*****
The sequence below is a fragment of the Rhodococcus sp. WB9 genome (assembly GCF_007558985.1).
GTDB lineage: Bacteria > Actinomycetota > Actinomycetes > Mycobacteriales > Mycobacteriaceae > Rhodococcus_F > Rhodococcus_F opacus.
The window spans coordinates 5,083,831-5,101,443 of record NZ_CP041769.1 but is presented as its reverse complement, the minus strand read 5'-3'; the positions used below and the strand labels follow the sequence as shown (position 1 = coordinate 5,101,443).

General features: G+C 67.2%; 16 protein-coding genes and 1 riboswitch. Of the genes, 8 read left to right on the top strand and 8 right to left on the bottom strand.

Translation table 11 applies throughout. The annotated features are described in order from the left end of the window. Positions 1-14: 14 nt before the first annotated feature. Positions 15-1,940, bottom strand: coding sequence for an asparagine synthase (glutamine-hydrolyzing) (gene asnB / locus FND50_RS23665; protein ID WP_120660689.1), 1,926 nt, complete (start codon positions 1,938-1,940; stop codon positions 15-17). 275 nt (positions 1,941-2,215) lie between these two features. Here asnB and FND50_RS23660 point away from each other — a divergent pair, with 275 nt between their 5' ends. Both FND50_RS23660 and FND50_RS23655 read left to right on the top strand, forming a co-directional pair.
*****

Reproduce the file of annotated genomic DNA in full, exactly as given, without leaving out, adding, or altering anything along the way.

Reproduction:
The sequence below is a fragment of the Rhodococcus sp. WB9 genome (assembly GCF_007558985.1).
GTDB lineage: Bacteria > Actinomycetota > Actinomycetes > Mycobacteriales > Mycobacteriaceae > Rhodococcus_F > Rhodococcus_F opacus.
The window spans coordinates 5,083,831-5,101,443 of record NZ_CP041769.1 but is presented as its reverse complement, the minus strand read 5'-3'; the positions used below and the strand labels follow the sequence as shown (position 1 = coordinate 5,101,443).

General features: G+C 67.2%; 16 protein-coding genes and 1 riboswitch. Of the genes, 8 read left to right on the top strand and 8 right to left on the bottom strand.

Translation table 11 applies throughout. The annotated features are described in order from the left end of the window. Positions 1-14: 14 nt before the first annotated feature. Positions 15-1,940, bottom strand: coding sequence for an asparagine synthase (glutamine-hydrolyzing) (gene asnB / locus FND50_RS23665; protein ID WP_120660689.1), 1,926 nt, complete (start codon positions 1,938-1,940; stop codon positions 15-17). 275 nt (positions 1,941-2,215) lie between these two features. Here asnB and FND50_RS23660 point away from each other — a divergent pair, with 275 nt between their 5' ends. Both FND50_RS23660 and FND50_RS23655 read left to right on the top strand, forming a co-directional pair.